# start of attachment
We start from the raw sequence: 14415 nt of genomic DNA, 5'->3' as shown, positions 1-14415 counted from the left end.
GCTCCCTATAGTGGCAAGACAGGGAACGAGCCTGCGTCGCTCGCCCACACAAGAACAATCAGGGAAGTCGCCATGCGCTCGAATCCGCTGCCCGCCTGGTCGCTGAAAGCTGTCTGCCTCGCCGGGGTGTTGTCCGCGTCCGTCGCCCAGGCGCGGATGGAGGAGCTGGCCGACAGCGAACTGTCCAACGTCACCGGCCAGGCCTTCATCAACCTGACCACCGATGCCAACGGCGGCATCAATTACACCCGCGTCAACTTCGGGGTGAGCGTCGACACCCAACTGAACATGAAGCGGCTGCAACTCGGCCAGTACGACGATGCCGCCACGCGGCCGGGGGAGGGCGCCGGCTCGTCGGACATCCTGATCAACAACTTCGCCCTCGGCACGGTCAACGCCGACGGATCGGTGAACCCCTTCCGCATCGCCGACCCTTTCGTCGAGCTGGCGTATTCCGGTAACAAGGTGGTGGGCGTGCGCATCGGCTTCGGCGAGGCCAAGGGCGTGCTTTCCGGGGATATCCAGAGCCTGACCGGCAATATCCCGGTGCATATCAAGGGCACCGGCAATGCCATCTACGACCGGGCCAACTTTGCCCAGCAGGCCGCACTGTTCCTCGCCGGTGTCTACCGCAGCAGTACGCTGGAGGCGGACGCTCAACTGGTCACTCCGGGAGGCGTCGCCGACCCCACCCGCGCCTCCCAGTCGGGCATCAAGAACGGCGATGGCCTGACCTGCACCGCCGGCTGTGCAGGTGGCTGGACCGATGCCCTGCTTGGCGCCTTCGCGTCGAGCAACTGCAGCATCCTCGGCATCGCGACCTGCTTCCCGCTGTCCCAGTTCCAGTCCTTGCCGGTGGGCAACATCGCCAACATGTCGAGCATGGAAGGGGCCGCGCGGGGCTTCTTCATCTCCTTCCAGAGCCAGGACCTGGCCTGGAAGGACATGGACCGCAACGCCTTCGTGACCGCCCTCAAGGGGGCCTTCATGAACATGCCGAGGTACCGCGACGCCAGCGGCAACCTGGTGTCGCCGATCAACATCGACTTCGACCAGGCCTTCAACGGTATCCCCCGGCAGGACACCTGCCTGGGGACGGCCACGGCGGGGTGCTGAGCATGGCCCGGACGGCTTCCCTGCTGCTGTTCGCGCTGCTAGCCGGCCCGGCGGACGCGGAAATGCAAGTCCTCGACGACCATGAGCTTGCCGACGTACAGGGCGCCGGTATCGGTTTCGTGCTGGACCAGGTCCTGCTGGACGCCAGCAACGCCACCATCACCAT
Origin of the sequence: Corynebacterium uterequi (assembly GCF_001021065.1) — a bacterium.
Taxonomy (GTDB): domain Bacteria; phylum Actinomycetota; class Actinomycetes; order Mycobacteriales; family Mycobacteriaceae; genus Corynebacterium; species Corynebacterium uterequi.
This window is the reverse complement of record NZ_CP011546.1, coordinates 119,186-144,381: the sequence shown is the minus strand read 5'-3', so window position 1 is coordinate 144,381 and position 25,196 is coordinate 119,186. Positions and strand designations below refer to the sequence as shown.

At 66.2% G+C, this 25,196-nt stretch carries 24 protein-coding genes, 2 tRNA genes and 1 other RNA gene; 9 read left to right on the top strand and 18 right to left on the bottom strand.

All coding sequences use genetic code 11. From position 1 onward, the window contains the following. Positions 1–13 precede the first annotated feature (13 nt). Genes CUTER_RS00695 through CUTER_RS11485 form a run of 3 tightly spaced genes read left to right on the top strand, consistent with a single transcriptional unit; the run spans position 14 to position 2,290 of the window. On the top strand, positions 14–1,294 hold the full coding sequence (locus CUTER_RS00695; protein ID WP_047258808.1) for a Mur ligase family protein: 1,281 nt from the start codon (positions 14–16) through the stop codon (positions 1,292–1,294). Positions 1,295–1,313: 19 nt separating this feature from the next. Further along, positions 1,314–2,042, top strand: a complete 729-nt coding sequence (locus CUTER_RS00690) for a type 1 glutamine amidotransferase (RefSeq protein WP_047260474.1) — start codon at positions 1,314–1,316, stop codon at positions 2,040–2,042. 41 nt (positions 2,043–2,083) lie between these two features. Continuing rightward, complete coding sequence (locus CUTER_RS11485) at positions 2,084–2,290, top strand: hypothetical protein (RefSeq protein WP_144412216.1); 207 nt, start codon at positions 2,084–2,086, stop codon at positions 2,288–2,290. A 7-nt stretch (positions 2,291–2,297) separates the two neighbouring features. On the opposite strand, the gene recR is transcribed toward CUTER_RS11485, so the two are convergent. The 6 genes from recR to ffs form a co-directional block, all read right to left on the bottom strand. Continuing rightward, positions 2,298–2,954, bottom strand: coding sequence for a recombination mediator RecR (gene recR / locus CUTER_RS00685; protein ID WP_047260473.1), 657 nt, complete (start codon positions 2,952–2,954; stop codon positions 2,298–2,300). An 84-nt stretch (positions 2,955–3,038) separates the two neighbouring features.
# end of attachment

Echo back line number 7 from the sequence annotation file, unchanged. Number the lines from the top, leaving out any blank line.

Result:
All coding sequences use genetic code 11. From position 1 onward, the window contains the following. Positions 1–13 precede the first annotated feature (13 nt). Genes CUTER_RS00695 through CUTER_RS11485 form a run of 3 tightly spaced genes read left to right on the top strand, consistent with a single transcriptional unit; the run spans position 14 to position 2,290 of the window. On the top strand, positions 14–1,294 hold the full coding sequence (locus CUTER_RS00695; protein ID WP_047258808.1) for a Mur ligase family protein: 1,281 nt from the start codon (positions 14–16) through the stop codon (positions 1,292–1,294). Positions 1,295–1,313: 19 nt separating this feature from the next. Further along, positions 1,314–2,042, top strand: a complete 729-nt coding sequence (locus CUTER_RS00690) for a type 1 glutamine amidotransferase (RefSeq protein WP_047260474.1) — start codon at positions 1,314–1,316, stop codon at positions 2,040–2,042. 41 nt (positions 2,043–2,083) lie between these two features. Continuing rightward, complete coding sequence (locus CUTER_RS11485) at positions 2,084–2,290, top strand: hypothetical protein (RefSeq protein WP_144412216.1); 207 nt, start codon at positions 2,084–2,086, stop codon at positions 2,288–2,290. A 7-nt stretch (positions 2,291–2,297) separates the two neighbouring features. On the opposite strand, the gene recR is transcribed toward CUTER_RS11485, so the two are convergent. The 6 genes from recR to ffs form a co-directional block, all read right to left on the bottom strand. Continuing rightward, positions 2,298–2,954, bottom strand: coding sequence for a recombination mediator RecR (gene recR / locus CUTER_RS00685; protein ID WP_047260473.1), 657 nt, complete (start codon positions 2,952–2,954; stop codon positions 2,298–2,300). An 84-nt stretch (positions 2,955–3,038) separates the two neighbouring features.